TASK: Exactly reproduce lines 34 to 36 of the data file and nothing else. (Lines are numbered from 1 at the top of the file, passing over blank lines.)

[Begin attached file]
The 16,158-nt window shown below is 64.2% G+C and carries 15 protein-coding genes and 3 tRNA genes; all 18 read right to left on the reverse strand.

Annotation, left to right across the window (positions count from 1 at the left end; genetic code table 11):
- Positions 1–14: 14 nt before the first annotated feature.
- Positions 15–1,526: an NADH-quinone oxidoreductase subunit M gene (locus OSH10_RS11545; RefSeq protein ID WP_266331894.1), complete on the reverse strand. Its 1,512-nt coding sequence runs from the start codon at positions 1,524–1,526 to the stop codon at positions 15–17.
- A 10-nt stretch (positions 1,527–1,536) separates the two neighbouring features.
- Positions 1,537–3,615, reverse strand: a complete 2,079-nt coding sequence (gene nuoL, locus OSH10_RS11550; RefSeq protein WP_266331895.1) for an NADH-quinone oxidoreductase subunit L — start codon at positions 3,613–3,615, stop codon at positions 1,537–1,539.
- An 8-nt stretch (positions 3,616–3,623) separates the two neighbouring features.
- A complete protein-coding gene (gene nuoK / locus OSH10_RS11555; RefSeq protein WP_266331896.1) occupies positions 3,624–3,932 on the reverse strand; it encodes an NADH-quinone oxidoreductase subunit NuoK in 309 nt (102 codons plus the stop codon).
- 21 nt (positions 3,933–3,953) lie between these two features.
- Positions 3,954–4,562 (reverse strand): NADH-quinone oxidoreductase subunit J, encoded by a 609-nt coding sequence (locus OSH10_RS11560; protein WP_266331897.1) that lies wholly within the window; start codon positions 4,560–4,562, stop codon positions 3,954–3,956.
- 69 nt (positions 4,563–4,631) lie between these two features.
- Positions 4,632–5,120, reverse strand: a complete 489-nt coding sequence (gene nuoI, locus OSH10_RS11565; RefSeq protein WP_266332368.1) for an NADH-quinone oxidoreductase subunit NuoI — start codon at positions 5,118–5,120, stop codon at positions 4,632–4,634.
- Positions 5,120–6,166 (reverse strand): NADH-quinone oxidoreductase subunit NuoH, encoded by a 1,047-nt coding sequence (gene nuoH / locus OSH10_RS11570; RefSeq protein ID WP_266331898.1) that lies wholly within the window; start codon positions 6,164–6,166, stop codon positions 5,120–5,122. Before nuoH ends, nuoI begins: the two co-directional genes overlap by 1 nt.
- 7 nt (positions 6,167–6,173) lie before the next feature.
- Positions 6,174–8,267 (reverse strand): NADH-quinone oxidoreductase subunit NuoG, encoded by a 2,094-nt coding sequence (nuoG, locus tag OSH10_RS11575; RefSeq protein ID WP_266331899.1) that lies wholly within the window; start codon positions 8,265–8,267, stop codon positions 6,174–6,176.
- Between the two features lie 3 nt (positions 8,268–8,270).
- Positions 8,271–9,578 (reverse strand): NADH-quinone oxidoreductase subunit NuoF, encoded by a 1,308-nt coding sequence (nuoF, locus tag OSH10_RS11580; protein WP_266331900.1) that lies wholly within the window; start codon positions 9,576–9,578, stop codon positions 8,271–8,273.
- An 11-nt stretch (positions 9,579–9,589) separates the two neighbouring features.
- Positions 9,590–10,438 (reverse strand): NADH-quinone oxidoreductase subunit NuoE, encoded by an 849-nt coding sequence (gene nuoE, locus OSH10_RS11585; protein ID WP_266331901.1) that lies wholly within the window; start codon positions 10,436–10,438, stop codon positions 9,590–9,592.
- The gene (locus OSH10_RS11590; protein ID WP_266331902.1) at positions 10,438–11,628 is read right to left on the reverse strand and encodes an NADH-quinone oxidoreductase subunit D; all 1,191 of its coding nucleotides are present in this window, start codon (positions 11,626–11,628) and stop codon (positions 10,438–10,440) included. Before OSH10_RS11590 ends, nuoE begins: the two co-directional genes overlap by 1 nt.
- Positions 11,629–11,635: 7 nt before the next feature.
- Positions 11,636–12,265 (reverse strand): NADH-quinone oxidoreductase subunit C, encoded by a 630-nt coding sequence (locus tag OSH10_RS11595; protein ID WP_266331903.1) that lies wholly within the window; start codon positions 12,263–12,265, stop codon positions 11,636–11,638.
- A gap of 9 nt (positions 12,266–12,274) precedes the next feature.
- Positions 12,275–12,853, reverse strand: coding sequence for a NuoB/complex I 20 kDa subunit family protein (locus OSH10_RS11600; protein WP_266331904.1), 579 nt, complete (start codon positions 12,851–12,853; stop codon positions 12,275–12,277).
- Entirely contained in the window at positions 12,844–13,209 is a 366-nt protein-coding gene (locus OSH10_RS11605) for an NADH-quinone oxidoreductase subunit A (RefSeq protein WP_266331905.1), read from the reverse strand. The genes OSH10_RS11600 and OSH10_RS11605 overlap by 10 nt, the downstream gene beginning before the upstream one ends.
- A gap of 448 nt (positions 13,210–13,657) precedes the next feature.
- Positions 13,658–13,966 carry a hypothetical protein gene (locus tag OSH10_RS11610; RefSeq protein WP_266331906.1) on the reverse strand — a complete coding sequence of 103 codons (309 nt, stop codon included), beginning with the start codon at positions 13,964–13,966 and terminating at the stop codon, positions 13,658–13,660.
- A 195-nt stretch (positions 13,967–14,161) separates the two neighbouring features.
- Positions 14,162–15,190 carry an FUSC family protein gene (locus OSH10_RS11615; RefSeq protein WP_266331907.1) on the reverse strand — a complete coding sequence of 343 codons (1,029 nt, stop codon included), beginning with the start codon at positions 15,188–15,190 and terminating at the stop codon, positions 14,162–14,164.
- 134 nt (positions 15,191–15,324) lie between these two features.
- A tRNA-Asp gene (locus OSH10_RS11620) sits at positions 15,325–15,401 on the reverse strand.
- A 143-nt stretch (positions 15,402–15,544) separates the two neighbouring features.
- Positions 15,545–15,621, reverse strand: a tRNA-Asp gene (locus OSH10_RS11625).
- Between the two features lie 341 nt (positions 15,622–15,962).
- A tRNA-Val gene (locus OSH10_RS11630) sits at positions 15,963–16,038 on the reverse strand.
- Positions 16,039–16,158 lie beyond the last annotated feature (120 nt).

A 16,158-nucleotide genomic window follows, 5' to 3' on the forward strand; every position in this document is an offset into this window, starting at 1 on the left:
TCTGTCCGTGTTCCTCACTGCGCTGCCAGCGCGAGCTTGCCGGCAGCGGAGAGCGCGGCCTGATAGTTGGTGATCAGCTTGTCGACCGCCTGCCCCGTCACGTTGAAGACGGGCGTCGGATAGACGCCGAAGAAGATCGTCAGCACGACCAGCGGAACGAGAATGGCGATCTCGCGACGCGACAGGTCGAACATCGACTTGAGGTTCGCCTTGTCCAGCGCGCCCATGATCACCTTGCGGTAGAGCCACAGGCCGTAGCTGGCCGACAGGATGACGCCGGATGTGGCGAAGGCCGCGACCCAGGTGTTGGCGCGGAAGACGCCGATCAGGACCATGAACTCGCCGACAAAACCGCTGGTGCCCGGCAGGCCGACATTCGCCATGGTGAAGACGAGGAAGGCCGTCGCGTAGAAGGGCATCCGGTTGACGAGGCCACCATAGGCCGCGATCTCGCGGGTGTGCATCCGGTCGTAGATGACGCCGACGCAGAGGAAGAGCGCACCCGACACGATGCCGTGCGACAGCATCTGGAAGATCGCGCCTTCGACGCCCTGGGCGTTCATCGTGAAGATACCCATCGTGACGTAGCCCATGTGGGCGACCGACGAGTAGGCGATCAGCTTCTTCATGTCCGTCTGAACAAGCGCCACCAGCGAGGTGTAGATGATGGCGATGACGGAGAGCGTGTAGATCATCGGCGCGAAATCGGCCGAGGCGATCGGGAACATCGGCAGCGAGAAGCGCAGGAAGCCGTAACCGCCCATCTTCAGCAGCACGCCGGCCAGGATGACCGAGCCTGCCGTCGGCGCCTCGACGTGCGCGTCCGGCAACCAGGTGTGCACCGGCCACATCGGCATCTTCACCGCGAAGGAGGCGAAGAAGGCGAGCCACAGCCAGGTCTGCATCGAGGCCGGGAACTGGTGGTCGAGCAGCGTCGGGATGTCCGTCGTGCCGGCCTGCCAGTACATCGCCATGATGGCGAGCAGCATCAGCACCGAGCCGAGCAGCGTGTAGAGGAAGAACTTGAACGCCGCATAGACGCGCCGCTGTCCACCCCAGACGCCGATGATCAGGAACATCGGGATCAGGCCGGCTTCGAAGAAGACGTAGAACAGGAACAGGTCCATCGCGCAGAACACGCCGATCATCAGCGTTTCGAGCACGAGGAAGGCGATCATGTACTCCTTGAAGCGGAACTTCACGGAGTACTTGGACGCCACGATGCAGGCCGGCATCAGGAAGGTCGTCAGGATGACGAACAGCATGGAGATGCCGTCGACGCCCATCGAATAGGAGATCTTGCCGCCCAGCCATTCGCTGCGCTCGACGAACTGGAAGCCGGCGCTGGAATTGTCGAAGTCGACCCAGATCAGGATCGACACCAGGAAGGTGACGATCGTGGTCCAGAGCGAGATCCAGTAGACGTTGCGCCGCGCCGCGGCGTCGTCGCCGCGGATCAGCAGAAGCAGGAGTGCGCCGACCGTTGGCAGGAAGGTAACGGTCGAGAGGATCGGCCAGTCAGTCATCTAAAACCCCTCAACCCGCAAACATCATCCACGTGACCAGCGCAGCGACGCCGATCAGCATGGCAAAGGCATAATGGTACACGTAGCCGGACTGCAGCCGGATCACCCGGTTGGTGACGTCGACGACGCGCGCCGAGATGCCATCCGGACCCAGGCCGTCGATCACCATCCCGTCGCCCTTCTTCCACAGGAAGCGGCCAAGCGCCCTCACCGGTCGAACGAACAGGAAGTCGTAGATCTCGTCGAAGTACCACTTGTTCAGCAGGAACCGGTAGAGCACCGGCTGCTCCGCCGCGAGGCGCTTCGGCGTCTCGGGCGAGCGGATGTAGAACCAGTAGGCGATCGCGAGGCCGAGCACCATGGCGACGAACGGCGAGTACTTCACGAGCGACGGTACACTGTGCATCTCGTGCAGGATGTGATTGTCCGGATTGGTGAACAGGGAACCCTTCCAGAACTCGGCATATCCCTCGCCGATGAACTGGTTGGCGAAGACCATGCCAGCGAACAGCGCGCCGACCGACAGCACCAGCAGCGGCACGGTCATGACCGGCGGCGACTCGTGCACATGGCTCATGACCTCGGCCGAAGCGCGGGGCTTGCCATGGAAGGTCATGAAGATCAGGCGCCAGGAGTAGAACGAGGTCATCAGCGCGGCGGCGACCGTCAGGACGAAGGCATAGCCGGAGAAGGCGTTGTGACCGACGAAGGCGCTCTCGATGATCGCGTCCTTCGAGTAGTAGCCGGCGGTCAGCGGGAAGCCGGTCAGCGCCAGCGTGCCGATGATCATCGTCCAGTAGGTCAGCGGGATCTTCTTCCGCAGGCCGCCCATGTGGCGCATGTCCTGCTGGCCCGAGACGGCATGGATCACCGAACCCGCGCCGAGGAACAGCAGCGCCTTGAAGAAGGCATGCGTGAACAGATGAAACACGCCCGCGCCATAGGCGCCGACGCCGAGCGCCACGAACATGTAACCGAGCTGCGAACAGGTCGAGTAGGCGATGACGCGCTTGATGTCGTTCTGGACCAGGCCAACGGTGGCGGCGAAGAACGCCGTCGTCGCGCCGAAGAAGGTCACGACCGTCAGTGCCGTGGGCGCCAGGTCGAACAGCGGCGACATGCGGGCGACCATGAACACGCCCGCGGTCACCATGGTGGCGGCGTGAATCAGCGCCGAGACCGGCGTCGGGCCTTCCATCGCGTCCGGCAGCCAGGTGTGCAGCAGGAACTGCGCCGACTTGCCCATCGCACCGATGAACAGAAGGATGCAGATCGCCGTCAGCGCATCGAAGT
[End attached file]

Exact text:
- Between the two features lie 341 nt (positions 15,622–15,962).
- A tRNA-Val gene (locus OSH10_RS11630) sits at positions 15,963–16,038 on the reverse strand.
- Positions 16,039–16,158 lie beyond the last annotated feature (120 nt).